Changes in tax law and the timing of your divorce

The Republican tax law that went into effect in January ’18 will impact couples divorcing. One important change is that any agreements reached after December 31st, 2018, will not allow a tax break for alimony payments. That’s right, they will be taxable, beginning next year.

In addition, benefits for children and the values of privately owned businesses and partnerships will also be impacted—and anyone whose agreements will include these, should take careful note of the new law. It is actually wealthier Americans who will be most impacted by this law. Alimony deductions totaled more than $10 billion in tax year 2010 alone.

If you are considering divorce now, take a closer look at these 4 things ASAP before deciding.

Alimony, which has been deductible for the spouse paying it and taxable for the ex receiving it has led to underreporting on taxes. Those paying claimed payments were higher, those receiving, claimed they were lower. Under the new law the spouse paying alimony will be taxed on the full amount and the one receiving it will pay nothing. If you want to be under the old system, get that agreement finalized by year’s end, which means avoiding a drawn out fight in court.

Prenuptial agreements have been using clauses that allow the calculation of alimony based on years of marriage and language saying they are deductible for one spouse. The new law may not allow these clauses to hold up beyond the New Year, even though they are written agreements. If such an agreement is important to you, negotiate it now, before the end of the year.

Business valuation is the third consideration for this new tax law. Divorce settlements have always included how a business should be valued—but the new law overrides some of this with specific language. It increases the cash flow of certain pass-through entities, which is where the taxes on earnings are paid by the owner, not the company. This will raise their value. Increasing cash flow and reducing taxes will increase the value of the business—so whoever keeps the business will have to pay their spouse more. A business is usually the most contested asset in a divorce, and the numbers for settlement always come down to its value. This impacts child-support, which is generally only negotiated once and does not change. Therefore the value of a business will have a lot of impact on the final support agreements. This issues could greatly hold up a divorce settlement as the partners would want to see what happens with value in the next tax year.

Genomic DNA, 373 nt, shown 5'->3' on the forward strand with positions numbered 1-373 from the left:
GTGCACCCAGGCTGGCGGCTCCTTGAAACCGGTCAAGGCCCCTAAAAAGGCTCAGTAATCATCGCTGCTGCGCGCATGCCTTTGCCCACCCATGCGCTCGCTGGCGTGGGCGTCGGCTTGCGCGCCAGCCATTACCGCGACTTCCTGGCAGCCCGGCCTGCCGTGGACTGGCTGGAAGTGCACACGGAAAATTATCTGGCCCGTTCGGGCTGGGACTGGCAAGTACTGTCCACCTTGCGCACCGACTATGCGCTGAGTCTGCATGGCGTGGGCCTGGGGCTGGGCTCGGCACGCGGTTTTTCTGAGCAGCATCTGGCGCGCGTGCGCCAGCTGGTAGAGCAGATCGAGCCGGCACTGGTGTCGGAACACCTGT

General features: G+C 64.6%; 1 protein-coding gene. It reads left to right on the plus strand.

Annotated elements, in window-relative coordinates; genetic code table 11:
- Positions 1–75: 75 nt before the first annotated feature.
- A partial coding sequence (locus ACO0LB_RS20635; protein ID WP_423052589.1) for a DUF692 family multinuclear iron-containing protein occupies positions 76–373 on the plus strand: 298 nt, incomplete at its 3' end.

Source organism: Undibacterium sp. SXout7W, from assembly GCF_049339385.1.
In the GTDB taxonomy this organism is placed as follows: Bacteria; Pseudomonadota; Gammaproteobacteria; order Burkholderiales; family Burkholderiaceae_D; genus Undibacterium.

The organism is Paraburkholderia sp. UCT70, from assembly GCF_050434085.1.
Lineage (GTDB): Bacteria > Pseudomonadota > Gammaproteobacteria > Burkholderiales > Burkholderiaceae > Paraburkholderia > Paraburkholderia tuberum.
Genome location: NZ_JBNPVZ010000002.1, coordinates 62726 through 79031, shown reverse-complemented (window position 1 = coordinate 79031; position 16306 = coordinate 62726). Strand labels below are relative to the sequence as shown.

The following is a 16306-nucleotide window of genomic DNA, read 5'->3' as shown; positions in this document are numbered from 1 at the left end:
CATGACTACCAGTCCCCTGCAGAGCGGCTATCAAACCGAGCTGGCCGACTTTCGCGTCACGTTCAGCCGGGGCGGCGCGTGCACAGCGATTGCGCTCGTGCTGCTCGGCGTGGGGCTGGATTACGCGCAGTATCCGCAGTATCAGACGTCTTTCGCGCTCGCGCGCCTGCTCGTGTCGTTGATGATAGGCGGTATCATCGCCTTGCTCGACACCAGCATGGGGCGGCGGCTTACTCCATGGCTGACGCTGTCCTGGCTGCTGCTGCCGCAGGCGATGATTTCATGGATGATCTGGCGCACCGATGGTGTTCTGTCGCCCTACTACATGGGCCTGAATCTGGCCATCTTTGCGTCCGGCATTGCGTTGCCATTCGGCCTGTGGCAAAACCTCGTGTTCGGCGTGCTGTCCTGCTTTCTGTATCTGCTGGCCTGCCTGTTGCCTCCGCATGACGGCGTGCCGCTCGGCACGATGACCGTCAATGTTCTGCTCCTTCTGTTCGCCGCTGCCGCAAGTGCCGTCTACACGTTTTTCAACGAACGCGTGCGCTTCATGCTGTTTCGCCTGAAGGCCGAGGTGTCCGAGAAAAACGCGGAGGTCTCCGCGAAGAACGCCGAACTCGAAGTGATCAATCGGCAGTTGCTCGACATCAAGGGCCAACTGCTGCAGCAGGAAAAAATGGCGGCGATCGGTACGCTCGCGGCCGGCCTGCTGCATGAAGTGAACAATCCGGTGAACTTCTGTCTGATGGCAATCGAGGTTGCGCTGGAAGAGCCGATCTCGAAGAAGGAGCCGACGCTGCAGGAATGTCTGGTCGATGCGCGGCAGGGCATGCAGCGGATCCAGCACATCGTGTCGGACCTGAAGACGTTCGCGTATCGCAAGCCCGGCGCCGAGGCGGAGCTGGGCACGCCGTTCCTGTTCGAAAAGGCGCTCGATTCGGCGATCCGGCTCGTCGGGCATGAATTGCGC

The 4th and final consideration is other assets, and any tax benefits associated with these. Do you want part of a spouse’s retirement plan or is the house a better deal for you in the long run? How do you want to share costs such as college tuition with your ex? Should these things be based on who earns what or can they be traded off for other assets? Are there other assets that you need to carefully consider how to split up, given what their use/value will be some day, and any future downsides to them?

Divorce is serious business and getting an agreement that is both fair and help to protect your rights not only now but in the future, can be a challenge. Find a solid lawyer or an experienced negotiator, do your homework, and be open to compromise. If you can find a way to work together, rather than battle it out in court—both of you can emerge winners.